Moving Metrics From Volume to Value

Share:
Marketing
Marketing
To really gauge the success of your marketing programs, try narrowing your measurement focus.

In the quest for ROI, marketers instead are discovering TMI: too much information.

Advances in Web analytics, business intelligence, and data integration technologies have given marketers an abundance of data points to measure the performance of their programs. That overload has caused the challenge for many marketers to evolve from "What can we measure?" to "What should we be measuring?" This shift requires a rethinking of the measurement models themselves.

"Lots of people are drowning in data," says David Reibstein, the William Woodside professor of marketing at Wharton School of Business and comanaging partner at MarketingNPV, a marketing consultancy. "Determining how to use it in an intelligent way makes the difference."

One company that has re-created its marketing measurement models to conquer its data overload is VistaPrint, an online retailer that provides graphic design services and custom print products to small businesses. "There's so much data you can look at; the key is knowing where to focus," says Trynka Shineman, senior vice president of North American marketing. "There is still a lot of data that we're not using. But we have systematized how we measure performance."

Marketers like Shineman are relying less on pure diagnostics (leads, click-throughs, page views, and the like) and focusing instead on performance-related measurements, especially those that help to solve an old problem: determining the value of a customer. "We're seeing a shift from volume to value," says Jim Lenskold, president of marketing consultancy Lenskold Group and author of Marketing ROI: The Path to Campaign, Customer, and Corporate Profitability. "Forget that you're bringing in 100 customers a week-are those 100 bringing in good value?"

VistaPrint has increased its focus on customer metrics, such as 12-month contribution to margin value, which tallies revenue from customers during their first year minus the cost of goods sold and acquisition costs. "That metric is getting more visibility within the company," Shineman says. "It lets us make smarter tradeoffs against marketing spend." Other customer-focused metrics include the cost of customer acquisition, the percentage of customers who make a second purchase, and the frequency of returning customers.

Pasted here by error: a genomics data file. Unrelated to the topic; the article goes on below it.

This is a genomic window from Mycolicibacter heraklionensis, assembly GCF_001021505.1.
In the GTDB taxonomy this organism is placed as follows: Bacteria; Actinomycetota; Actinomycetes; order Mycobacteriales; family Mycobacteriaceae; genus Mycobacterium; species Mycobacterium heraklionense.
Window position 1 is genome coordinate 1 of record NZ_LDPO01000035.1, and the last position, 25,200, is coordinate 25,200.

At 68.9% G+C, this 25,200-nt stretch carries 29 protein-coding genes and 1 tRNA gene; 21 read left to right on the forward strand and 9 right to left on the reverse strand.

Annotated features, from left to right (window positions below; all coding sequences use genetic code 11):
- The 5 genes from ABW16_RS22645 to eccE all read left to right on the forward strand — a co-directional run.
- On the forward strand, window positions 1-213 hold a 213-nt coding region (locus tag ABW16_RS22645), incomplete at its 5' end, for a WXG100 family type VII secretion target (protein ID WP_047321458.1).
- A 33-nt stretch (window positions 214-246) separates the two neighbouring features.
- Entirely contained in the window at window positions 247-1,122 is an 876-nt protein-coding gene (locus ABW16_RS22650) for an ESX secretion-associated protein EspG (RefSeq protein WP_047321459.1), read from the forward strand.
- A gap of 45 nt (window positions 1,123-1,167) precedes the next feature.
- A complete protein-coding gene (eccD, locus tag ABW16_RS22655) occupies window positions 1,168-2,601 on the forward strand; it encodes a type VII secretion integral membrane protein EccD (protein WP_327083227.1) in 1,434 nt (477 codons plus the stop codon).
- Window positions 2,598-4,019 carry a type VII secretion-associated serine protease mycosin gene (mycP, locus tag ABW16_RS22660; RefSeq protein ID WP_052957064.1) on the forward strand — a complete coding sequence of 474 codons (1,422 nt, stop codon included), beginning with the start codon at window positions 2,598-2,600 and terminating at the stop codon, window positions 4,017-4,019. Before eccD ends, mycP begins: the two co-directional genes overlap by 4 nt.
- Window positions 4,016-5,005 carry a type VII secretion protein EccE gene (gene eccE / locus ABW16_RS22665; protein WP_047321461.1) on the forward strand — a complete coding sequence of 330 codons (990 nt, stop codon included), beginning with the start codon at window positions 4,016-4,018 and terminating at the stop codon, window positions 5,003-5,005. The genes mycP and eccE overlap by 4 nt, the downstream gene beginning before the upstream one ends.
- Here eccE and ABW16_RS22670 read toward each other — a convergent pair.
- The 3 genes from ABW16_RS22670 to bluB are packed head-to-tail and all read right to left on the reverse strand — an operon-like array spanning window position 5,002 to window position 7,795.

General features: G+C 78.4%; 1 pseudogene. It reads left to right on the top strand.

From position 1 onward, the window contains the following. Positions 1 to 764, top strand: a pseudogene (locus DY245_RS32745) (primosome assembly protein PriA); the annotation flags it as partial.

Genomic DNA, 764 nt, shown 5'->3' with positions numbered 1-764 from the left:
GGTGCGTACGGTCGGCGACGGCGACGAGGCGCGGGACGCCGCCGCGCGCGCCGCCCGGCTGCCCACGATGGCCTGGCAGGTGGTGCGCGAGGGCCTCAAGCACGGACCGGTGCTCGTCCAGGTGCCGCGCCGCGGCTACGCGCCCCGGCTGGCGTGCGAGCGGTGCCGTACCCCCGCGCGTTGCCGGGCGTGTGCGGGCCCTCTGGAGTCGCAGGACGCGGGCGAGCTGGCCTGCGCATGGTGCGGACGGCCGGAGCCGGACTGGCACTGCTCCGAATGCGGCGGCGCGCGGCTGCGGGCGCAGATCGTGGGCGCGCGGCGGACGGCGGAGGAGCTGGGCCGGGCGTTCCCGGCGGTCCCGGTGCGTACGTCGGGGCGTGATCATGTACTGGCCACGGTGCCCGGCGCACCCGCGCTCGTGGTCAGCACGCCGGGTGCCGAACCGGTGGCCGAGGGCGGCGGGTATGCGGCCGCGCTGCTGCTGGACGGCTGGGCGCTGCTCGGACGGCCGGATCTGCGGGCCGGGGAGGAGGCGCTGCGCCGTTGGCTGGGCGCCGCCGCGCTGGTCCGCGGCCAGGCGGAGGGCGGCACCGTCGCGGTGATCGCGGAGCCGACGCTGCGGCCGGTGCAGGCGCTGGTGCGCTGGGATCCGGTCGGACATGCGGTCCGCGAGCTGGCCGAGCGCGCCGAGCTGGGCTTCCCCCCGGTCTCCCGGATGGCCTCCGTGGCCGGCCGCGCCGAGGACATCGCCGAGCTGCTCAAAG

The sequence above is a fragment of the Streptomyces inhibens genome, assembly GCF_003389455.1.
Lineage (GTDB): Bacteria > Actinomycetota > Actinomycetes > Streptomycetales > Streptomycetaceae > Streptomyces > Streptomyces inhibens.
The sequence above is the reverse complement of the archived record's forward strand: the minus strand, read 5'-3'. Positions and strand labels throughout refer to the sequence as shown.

"We have dashboards on channels and products and the Web site, but customer metrics are not as visible across the organization," Shineman explains. "We are working on a single, more consistent view of the customer."

Good customer metrics, including a reliable customer lifetime value (CLV) metric, remain elusive, experts agree. "Very few companies are using customer lifetime value as the economic driver behind their strategy," says Ken Dec, chief measurement officer and director of strategic planning for Partners + Simons, a marketing services agency. "You want your marketing investments to be guided by the value you are creating-both as a whole and customer by customer."

An important yet often overlooked element of CLV is "share of customer" or "share of requirements"-the percentage of business that customers do with you versus with your competitors. This metric, Reibstein explains, shows the depth of penetration with a particular customer, which is critical in determining the long-term potential of that customer.

Another loyalty metric that's gaining traction is the Net Promoter Score (NPS), pioneered by Fred Reichheld in his book The Ultimate Question. NPS measures the difference between the percentage of customers who are likely to recommend your company or products (promoters) and those who are unlikely to do so (detractors).

In that influencer vein, marketers also are looking at ways to measure emerging forms of online social media, including the things customers are saying about their brand or products in blogs, comment fields, product reviews, or user forums. Lenskold, however, cautions marketers against being carried away with creating metrics du jour for current trends. Measuring social media, he contends, should be no different than the methods used for other media: The metrics must link back to business performance.

"In order to make the new media metrics relevant, you have to try to tie all online activity into business metrics," Lenskold says. "The mix will evolve-that's a given-and it will change faster than in the past. But the worst thing you can do is become wedded to metrics that will be less relevant a year from now."

EXPERT OPINION
EXPERT OPINION